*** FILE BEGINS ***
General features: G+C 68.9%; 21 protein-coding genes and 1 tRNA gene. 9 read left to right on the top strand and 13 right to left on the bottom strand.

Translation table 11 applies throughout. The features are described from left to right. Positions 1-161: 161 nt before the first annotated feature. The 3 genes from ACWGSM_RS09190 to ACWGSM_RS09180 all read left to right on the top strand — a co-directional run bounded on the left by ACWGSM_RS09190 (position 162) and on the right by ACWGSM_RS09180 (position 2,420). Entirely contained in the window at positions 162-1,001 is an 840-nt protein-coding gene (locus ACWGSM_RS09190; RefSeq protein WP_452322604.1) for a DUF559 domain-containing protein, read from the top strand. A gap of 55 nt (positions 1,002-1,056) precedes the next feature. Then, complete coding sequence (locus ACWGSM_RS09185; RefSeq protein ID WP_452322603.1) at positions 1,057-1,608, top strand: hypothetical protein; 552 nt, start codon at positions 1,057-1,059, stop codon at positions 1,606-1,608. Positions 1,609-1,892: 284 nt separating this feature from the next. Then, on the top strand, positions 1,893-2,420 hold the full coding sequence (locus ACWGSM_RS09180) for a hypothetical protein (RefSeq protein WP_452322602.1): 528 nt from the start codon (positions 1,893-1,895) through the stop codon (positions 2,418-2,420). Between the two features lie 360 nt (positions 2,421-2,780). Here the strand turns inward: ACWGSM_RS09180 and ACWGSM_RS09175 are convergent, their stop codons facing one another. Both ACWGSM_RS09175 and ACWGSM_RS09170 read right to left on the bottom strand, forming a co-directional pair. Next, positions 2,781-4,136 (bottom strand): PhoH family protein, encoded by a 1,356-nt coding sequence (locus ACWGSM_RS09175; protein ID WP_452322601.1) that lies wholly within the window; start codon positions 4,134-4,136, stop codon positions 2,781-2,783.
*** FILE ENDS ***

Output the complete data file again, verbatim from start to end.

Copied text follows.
General features: G+C 68.9%; 21 protein-coding genes and 1 tRNA gene. 9 read left to right on the top strand and 13 right to left on the bottom strand.

Translation table 11 applies throughout. The features are described from left to right. Positions 1-161: 161 nt before the first annotated feature. The 3 genes from ACWGSM_RS09190 to ACWGSM_RS09180 all read left to right on the top strand — a co-directional run bounded on the left by ACWGSM_RS09190 (position 162) and on the right by ACWGSM_RS09180 (position 2,420). Entirely contained in the window at positions 162-1,001 is an 840-nt protein-coding gene (locus ACWGSM_RS09190; RefSeq protein WP_452322604.1) for a DUF559 domain-containing protein, read from the top strand. A gap of 55 nt (positions 1,002-1,056) precedes the next feature. Then, complete coding sequence (locus ACWGSM_RS09185; RefSeq protein ID WP_452322603.1) at positions 1,057-1,608, top strand: hypothetical protein; 552 nt, start codon at positions 1,057-1,059, stop codon at positions 1,606-1,608. Positions 1,609-1,892: 284 nt separating this feature from the next. Then, on the top strand, positions 1,893-2,420 hold the full coding sequence (locus ACWGSM_RS09180) for a hypothetical protein (RefSeq protein WP_452322602.1): 528 nt from the start codon (positions 1,893-1,895) through the stop codon (positions 2,418-2,420). Between the two features lie 360 nt (positions 2,421-2,780). Here the strand turns inward: ACWGSM_RS09180 and ACWGSM_RS09175 are convergent, their stop codons facing one another. Both ACWGSM_RS09175 and ACWGSM_RS09170 read right to left on the bottom strand, forming a co-directional pair. Next, positions 2,781-4,136 (bottom strand): PhoH family protein, encoded by a 1,356-nt coding sequence (locus ACWGSM_RS09175; protein ID WP_452322601.1) that lies wholly within the window; start codon positions 4,134-4,136, stop codon positions 2,781-2,783.